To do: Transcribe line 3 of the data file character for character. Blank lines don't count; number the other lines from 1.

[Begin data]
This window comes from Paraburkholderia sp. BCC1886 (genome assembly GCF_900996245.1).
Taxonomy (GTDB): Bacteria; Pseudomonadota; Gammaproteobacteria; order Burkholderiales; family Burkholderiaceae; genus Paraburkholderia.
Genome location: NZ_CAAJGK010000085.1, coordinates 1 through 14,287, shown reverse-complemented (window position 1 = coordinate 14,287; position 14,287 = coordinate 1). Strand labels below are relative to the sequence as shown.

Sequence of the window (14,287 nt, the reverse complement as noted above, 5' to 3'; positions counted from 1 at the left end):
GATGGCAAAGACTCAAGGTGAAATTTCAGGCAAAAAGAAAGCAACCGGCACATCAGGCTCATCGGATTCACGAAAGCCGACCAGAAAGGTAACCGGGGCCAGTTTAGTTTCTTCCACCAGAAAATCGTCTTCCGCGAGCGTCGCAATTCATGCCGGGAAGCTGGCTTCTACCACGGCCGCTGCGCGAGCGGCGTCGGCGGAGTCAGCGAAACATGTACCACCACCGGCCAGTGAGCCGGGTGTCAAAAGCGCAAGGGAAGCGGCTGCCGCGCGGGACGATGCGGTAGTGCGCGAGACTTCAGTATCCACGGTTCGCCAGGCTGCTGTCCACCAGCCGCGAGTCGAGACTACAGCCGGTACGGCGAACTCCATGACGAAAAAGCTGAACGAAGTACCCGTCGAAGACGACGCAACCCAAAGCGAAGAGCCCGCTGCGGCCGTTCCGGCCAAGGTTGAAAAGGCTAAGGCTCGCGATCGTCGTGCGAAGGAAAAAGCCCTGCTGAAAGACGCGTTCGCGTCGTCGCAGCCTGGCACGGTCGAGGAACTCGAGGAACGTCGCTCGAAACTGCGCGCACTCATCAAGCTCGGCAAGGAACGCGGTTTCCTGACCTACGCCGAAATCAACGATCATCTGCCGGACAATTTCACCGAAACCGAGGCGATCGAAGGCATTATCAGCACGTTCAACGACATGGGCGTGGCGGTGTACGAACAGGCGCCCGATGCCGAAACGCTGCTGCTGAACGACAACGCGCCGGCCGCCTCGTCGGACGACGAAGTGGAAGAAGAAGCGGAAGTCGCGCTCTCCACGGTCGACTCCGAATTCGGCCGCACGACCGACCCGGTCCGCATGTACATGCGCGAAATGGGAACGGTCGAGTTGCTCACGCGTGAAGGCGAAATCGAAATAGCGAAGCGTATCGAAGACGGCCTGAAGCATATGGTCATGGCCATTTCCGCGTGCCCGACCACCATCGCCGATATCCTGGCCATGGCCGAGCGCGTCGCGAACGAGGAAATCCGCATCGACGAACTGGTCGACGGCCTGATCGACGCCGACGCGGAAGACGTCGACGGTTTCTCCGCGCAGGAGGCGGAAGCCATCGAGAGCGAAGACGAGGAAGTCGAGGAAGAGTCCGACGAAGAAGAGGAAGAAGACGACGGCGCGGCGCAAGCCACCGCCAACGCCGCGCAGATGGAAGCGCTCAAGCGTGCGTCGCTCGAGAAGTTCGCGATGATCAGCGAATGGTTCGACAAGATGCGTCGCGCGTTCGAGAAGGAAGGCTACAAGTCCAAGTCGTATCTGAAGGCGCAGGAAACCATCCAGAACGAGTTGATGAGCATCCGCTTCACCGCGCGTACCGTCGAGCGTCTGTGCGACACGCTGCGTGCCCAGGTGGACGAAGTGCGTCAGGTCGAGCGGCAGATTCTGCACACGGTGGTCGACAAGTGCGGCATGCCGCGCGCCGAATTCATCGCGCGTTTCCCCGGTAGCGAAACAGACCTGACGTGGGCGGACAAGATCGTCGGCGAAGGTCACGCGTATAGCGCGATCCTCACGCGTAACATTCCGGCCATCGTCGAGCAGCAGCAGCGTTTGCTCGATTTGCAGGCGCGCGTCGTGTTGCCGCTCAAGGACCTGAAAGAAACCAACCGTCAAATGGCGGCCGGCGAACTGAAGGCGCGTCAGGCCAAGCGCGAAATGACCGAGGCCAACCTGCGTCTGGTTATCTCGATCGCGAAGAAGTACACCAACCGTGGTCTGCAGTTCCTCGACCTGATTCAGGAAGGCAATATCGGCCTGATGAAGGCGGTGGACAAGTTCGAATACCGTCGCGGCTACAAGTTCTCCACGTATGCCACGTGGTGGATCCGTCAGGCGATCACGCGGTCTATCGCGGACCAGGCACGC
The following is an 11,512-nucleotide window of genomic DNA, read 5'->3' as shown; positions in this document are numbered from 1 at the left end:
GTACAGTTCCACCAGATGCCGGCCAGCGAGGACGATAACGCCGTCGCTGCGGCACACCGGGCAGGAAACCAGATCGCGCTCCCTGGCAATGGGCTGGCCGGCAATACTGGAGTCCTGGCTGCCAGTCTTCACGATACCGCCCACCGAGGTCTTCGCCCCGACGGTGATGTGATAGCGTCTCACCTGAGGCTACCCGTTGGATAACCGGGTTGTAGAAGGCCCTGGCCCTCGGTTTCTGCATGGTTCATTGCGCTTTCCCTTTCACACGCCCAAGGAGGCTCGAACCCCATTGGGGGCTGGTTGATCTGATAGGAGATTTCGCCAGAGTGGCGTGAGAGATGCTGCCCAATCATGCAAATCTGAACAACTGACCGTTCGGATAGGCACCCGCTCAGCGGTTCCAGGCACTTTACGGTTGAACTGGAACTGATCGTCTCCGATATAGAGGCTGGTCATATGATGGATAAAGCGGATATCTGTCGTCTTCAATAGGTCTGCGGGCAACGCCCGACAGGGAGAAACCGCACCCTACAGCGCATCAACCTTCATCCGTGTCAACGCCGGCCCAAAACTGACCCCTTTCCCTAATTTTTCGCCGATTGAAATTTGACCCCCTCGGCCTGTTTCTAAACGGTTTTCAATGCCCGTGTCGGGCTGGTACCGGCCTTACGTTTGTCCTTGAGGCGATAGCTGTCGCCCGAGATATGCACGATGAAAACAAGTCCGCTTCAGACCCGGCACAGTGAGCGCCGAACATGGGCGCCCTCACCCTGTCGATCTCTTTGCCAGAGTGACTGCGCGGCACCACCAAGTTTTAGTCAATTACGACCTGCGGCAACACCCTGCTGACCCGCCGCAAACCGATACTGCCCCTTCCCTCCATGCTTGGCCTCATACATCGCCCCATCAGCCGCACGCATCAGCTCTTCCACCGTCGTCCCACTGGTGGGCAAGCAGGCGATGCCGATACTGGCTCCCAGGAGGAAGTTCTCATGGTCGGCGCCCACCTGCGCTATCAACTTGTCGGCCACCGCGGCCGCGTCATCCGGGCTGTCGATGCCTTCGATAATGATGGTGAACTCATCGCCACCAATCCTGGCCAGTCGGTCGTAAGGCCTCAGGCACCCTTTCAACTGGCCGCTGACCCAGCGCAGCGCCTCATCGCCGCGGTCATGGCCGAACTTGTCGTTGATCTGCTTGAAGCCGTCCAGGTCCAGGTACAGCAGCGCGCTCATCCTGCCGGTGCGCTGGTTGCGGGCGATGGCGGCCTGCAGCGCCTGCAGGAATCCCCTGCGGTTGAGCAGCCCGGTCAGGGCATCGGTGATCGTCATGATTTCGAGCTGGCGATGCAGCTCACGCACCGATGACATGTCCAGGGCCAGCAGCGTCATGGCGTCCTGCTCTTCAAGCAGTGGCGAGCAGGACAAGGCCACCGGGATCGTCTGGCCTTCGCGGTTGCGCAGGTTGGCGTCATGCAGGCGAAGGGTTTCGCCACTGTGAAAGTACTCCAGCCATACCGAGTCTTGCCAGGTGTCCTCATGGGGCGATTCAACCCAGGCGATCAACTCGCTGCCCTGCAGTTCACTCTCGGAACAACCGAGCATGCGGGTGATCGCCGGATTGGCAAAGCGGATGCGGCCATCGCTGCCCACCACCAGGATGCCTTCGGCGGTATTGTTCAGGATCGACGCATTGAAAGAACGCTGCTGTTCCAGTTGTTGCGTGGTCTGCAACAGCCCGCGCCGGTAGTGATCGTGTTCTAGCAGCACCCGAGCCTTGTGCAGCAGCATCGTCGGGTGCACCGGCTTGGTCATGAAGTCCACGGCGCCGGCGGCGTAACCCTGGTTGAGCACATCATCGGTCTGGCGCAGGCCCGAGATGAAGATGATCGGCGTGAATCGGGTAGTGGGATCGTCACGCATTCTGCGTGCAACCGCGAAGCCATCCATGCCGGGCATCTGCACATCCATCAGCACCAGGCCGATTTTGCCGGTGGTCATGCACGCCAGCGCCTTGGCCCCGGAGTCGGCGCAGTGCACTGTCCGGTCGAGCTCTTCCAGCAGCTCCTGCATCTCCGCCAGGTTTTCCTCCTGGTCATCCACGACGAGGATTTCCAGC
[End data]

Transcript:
Genome location: NZ_CAAJGK010000085.1, coordinates 1 through 14,287, shown reverse-complemented (window position 1 = coordinate 14,287; position 14,287 = coordinate 1). Strand labels below are relative to the sequence as shown.